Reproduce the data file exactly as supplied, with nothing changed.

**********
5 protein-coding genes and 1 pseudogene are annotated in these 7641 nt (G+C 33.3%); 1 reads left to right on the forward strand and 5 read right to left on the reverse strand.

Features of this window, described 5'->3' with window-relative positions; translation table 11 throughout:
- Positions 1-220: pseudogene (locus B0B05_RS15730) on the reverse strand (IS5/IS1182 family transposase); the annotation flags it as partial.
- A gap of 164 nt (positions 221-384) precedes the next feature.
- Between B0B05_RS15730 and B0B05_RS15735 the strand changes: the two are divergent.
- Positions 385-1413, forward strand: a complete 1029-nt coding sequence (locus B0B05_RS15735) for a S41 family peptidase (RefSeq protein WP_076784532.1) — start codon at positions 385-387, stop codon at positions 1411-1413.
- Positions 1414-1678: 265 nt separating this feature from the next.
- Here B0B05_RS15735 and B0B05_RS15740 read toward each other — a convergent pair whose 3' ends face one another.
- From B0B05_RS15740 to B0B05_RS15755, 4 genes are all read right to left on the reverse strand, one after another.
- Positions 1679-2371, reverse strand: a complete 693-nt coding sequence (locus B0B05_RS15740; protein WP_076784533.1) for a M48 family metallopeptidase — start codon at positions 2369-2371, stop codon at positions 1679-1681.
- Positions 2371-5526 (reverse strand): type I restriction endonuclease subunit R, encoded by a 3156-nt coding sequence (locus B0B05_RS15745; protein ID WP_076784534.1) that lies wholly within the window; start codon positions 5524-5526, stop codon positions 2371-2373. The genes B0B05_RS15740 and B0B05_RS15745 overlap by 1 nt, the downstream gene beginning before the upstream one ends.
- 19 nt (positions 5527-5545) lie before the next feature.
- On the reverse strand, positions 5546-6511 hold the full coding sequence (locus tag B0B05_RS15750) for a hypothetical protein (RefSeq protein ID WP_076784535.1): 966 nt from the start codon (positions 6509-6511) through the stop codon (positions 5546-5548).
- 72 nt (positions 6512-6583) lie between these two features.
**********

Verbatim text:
5 protein-coding genes and 1 pseudogene are annotated in these 7641 nt (G+C 33.3%); 1 reads left to right on the forward strand and 5 read right to left on the reverse strand.

Features of this window, described 5'->3' with window-relative positions; translation table 11 throughout:
- Positions 1-220: pseudogene (locus B0B05_RS15730) on the reverse strand (IS5/IS1182 family transposase); the annotation flags it as partial.
- A gap of 164 nt (positions 221-384) precedes the next feature.
- Between B0B05_RS15730 and B0B05_RS15735 the strand changes: the two are divergent.
- Positions 385-1413, forward strand: a complete 1029-nt coding sequence (locus B0B05_RS15735) for a S41 family peptidase (RefSeq protein WP_076784532.1) — start codon at positions 385-387, stop codon at positions 1411-1413.
- Positions 1414-1678: 265 nt separating this feature from the next.
- Here B0B05_RS15735 and B0B05_RS15740 read toward each other — a convergent pair whose 3' ends face one another.
- From B0B05_RS15740 to B0B05_RS15755, 4 genes are all read right to left on the reverse strand, one after another.
- Positions 1679-2371, reverse strand: a complete 693-nt coding sequence (locus B0B05_RS15740; protein WP_076784533.1) for a M48 family metallopeptidase — start codon at positions 2369-2371, stop codon at positions 1679-1681.
- Positions 2371-5526 (reverse strand): type I restriction endonuclease subunit R, encoded by a 3156-nt coding sequence (locus B0B05_RS15745; protein ID WP_076784534.1) that lies wholly within the window; start codon positions 5524-5526, stop codon positions 2371-2373. The genes B0B05_RS15740 and B0B05_RS15745 overlap by 1 nt, the downstream gene beginning before the upstream one ends.
- 19 nt (positions 5527-5545) lie before the next feature.
- On the reverse strand, positions 5546-6511 hold the full coding sequence (locus tag B0B05_RS15750) for a hypothetical protein (RefSeq protein ID WP_076784535.1): 966 nt from the start codon (positions 6509-6511) through the stop codon (positions 5546-5548).
- 72 nt (positions 6512-6583) lie between these two features.